M/S Maritime Museum of Denmark: A beautiful hole in the ground


Photo: Luca Santiago Mora

A scandal ensued when BIG broke with convention and the rules, but the result has since earned international acclaim.

Kronborg stands as a historical and literary monument for visitors and locals alike. For hundreds of years the castle, working in conjunction with Kärnan Tower across the sound in Helsingborg, delivered a steady stream of revenue from the Øresund Tax. 

When the decision was made to establish a new maritime museum near the old shipyard on the harbor in Elsinore, nothing was to block the view of the UNESCO-listed Renaissance castle. 
To be more precise, the museum was not to rise even a single inch above ground level. As such, the only possible construction site was down in the old dry dock. 

The subsequent architectural competition ended without a winner because the best proposal failed to comply with the rules. The museum was supposed to be confined within the walls of the dry dock, but BIG had other plans. Instead of filling the dry dock with a museum, they wanted to make the dry dock the museum’s biggest attraction. In other words, they wanted to build the museum in the walls of the dock. 

This process led to an award-winning museum, but also caused a great stir in the Danish architectural community. Before BIG could be allowed to win the competition, the process had to start all over with a different set of rules allowing construction outside of the dry dock’s walls. BIG’s proposal was so good that the rules were bent for them, instead of vice versa.

And the results speak for themselves. Since 2013, the museum has reaped one award after another, including a 2014 RIBA Award and the World Architecture Festival award for best cultural building. BIG hit the bull’s eye.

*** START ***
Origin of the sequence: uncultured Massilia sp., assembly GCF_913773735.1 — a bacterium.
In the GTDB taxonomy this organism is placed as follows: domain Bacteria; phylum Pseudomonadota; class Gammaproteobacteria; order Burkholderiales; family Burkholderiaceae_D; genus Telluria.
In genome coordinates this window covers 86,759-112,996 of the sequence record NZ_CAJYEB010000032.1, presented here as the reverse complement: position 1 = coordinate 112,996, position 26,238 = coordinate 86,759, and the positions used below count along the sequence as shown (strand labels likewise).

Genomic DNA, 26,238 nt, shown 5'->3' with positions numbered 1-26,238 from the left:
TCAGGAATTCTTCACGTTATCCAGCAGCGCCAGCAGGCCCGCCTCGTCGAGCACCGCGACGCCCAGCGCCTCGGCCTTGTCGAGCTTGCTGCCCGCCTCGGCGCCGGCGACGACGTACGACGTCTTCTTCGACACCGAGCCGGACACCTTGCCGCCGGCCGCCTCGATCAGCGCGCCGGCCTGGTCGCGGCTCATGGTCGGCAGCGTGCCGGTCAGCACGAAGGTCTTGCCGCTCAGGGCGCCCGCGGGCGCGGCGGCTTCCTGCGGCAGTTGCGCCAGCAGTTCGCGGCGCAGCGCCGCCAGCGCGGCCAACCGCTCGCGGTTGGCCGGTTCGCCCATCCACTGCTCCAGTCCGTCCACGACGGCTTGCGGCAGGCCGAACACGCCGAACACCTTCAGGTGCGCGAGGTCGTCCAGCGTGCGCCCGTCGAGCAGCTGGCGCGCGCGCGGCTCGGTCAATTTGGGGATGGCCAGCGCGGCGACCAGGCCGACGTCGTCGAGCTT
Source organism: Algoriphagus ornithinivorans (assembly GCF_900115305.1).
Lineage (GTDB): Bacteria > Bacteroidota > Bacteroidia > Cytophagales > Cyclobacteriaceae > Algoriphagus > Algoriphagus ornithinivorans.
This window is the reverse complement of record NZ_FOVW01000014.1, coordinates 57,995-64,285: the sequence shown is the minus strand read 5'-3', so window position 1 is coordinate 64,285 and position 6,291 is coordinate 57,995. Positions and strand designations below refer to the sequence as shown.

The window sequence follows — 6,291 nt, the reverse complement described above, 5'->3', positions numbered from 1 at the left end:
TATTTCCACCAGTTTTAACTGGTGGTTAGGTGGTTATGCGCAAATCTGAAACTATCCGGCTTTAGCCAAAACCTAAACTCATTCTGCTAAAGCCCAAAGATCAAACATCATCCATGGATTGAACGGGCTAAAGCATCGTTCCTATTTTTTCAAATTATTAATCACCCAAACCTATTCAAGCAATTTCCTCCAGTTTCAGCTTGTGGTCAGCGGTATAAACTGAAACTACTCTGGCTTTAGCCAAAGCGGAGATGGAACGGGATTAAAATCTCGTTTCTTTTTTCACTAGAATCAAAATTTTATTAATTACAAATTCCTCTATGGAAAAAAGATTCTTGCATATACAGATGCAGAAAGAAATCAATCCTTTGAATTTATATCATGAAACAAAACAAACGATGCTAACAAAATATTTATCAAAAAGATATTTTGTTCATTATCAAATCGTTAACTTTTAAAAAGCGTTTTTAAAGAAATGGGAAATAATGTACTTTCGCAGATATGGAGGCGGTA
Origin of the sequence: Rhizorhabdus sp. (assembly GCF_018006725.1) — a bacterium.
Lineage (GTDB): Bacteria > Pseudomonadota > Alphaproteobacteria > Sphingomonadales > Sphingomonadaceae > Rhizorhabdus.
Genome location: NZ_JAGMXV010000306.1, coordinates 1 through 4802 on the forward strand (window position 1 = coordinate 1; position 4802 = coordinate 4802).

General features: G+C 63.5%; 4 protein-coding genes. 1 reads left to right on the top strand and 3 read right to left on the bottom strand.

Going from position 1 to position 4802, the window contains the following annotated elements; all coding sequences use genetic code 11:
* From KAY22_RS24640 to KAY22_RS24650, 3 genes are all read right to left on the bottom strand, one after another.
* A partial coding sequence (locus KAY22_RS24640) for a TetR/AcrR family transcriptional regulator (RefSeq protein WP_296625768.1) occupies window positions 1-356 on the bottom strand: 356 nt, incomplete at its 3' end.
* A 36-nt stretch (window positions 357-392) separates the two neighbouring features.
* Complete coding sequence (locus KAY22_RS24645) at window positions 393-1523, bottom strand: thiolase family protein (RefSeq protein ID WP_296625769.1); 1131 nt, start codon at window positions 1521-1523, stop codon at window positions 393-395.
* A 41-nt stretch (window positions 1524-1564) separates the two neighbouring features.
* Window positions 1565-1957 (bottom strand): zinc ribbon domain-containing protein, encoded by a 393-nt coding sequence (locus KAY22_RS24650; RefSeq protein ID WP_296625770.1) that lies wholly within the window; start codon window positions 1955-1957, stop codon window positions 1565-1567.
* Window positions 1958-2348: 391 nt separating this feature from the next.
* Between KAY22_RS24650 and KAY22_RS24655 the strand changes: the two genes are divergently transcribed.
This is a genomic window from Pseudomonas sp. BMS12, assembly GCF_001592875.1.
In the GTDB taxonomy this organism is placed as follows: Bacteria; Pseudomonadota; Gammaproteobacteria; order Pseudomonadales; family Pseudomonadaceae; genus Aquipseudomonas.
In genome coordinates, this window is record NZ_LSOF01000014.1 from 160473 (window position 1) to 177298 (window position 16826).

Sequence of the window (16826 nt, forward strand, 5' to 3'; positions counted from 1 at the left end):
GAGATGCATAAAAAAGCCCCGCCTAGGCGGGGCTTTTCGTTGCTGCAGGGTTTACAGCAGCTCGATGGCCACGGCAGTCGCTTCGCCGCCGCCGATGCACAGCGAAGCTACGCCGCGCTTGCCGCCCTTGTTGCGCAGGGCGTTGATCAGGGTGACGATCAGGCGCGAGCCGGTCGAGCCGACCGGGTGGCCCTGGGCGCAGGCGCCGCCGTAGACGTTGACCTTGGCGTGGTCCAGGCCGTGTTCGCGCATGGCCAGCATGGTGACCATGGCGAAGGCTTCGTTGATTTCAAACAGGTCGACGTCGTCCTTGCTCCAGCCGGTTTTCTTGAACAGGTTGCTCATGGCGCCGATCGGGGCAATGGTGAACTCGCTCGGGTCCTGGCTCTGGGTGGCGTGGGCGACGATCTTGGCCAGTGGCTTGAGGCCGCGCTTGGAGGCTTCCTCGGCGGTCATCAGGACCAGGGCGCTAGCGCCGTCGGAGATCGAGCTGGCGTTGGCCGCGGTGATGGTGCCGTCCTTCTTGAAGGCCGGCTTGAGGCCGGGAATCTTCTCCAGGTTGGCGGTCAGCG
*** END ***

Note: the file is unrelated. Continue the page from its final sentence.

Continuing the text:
The roughness of the old dock was preserved and is now accentuated with walkways that bore through it, connecting the various functions of the museum. The design of the walls and stairways is reminiscent of a ship. Inside, visitors are treated to the best of Scandinavian architectural traditions. The interior is well-lit, friendly and welcoming. 

The old dry dock was not filled with a museum, but instead became the world’s largest museum exhibition object, measuring 150 meters long, 8 meters high and 20 meters wide. 

Fun facts


  • 94 bollards made from Chinese granite are located around the museum. Positioned in Morse code, with the benches as dashes and the stools as dots, they form the words: “MS Museet for Søfart” (“MS Maritime Museum of Denmark”) and “Det er nødvendigt at sejle” (“To sail is necessary”). The quote “To sail is necessary” is part of an order issued by Pompey in 56 BCE to defy the weather and transport vital cargo to Rome. Later, the Hanseatic League adopted the quote as a slogan.
  • The dock is below sea level, which in practice means that it functions as a ship. It is pushed up by the water pressure and would prefer to rise above the water’s surface. However, this is prevented by 466 anchors driven deep into the earth under the dock –deeper than the height of the Round Tower in Copenhagen! 
  • The maritime museum is not only known for its exhibitions and architecture. It also played a starring role in the Netflix production “The Rain”, a post-apocalyptic series about a deadly virus that kills the majority of the Scandinavian population. 




BIG - Bjarke Ingels Group


Maritim Museums Byg